Posted by: Danielle | August 11, 2010

12 Of The World’s Most Polluted Cities With Pictures

A list of the some of the world’s most polluted cities, most of these are the results of careless treatment of the environment. Needless to say you probably won’t want to be visiting most of these anytime soon. Quick fact: 16 out of 20 of the worlds most polluted cities (judging by air quality) are in China.

The cities aren’t numbered in any specific order, I just numbered them as I went along.

1. Haina, Dominican Republic

Number Affected: 84,700

Haina, also known as Bajos de Haina, has often been called ” The Dominican Chernobyl” . It is home to a closed automobile battery recycling smelter, and almost all of the population suffers from lead poisoning, with some experts claiming it has the highest levels of lead contamination in the world. It is common for the citizens to have nine to ten times more lead in their blood than what is deemed safe by the EPA . The source of the lead is believed to be the old factory, the factory has since moved to a different area.

Blacksmith Institute~A factory in Haina

2. La Oroya,Peru

Number Affected: 30,000

The smelter in this town is the leading employer and the cause of the cities pollution. Every year 70,000 tonnes of copper, 122,000 tonnes of lead and 45,000 tonnes of zinc are produced.

How bad is the problem? Many people in this town are dying from lead poisoning.  The very air they breath is toxic, some residents of the town say that on some days they have to stay inside because the air is so heavy it is impossible to breathe.A 1999 study showed extremely high levels of pollution with 85 times more arsenic, 41 times more cadmium, and 13 times more lead than is generally considered safe to breathe. Most children under the age of six had toxic levels of lead in their blood six times higher than the maximum safe limit as set by the World Health Organization (which is 10 micrograms). Many were also diagnosed with high levels of other toxins such as: cadmium,arsenic, and mercury. Despite all of these the residents of the town don’t want the smelter shut down because it provides jobs.

~a picture of a factory and the surrounding mountains

3. Linfen,China

Number Affected: 4,000,000+

Linfen China is considered to be the world’s most polluted city, with a heavy cloud of smoke that covers the city at all times.  The main factor causing the pollution is their coal production.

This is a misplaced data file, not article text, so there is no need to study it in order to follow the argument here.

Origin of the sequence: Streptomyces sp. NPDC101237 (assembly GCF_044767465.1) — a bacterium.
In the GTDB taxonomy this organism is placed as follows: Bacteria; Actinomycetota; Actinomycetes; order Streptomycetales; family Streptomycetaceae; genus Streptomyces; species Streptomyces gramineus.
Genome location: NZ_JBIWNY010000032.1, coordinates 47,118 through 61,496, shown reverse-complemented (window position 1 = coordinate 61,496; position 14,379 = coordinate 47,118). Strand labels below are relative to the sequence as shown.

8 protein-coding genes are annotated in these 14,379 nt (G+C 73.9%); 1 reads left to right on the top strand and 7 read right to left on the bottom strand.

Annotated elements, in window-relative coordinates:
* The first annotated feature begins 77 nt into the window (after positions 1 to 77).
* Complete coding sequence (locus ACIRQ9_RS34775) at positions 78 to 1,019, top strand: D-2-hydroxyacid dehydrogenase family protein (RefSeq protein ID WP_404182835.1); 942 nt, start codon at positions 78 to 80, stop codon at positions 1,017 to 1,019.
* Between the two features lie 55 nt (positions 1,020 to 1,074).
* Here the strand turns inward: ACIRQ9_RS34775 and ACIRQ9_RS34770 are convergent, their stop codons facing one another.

The citizens suffer from choking clouds of dust and smoke.  It is said that if clothes are left out to dry they will turn black before they dry, so one can imagine the affect it has on anything outside, including people. Local clinics are seeing cases of bronchitis, pneumonia, and lung cancer increase at an alarming rate. The children in this city have high rates of lead poisoning. Arsenicosis, a disease caused by drinking water contaminated with arsenic is epidemic in all areas, 52% of all drinking water in the city is considered unsafe to drink.

The World’s Top 20 Most Polluted Cities

~The picture above is of a street in Linfen the most polluted city in the world

4. Chernobyl,Ukraine

Number Affected: 500 (in Chernobyl), and 5,000,000 in areas covered in radioactive fallout

The world’s worst nuclear disaster occurred in 1986, and the affects are still being seen today. After the nuclear plant’s meltdown it has been estimated 100  times more radiation was released into the air than the fallout than the bombs dropped on Hiroshima and Nagasaki.

Chernobyl and the areas in the immediate area suffer from high levels of radiation, and the 19 mile radius around the plant remains uninhabitable. The facts on the effects of the accident is subject to an intense debate, although one thing is generally accepted by everyone: thyroid cancer has been seen in excess of what would be considered normal since this accident, children have been affected most by this. I would suggest looking up the accident yourself and choosing what you would like to believe as accurate information.

– a picture of the site where the nuclear reactor once stood.

5. Sukinda, India

Number Affected: 2,600,000

Sukinda contains 97% of India’s chromite ore deposits, and has one of the largest chromite ore mines in the world. Twelve mines continue to operate today without any environmental management plans. 3o million tons of waste rock have been spread out in surrounding areas and the nearby Brahmani riverbanks.

The mine discharges untreated water into the rivers, which flow through an area that is flood prone which results in further contamination. In the area 70% of the surface water, and 60%% of the drinking water are contaminated with Chromium at more than two times the safe drinking level internationally. It has been recored at 20 times the safe drinking limit several times over the years. The air and soil in the area has also been contaminated.

The workers at the coal mine are heavily exposed to the contaminants daily. Tuberculosis, gastrointestinal bleeding and asthma are common, birth defects, infertility and still births have also been on the rise. 84.7% of the deaths in the mining areas, and 86.4% of the deaths in nearby industrial villages are due to chromite mine related diseases.

~ Untreated water in Sukinda

6. Kabwe, Zambia

Number Affected: 255,000

Located in southern Africa, Kabwe was found to have an abundance of lead and zinc in 1902. Soon after, mining and smelting industries moved in and ran almost continuously until 1994 without ever dealing with any of the lead contamination that had occurred. There are no more running mines, in the area and the city is now suffering from poisoned soil and water. A recent study found that the soil in a 12 1/2 mile radius (20 km) had lead, cadmium,copper, and zinc at much higher rates than those recommended by the World Health Organization. There is a waterway that was once used by the smelters to carry away waste, that has no restrictions or safeguards to stop people from entering the water and local children use this for bathing.

On average the children of Kabwe have 5-10 more lead in their blood then the permissible maximum as set by the EPA, and in many cases it is potenially fatal. Younger men often search for scrap metals to sell and also suffer lead poisoning. A recent flood in the area washed years of built up waste into people’s gardens and homes, as well as the city streets. Now many homes are contaminated with lead.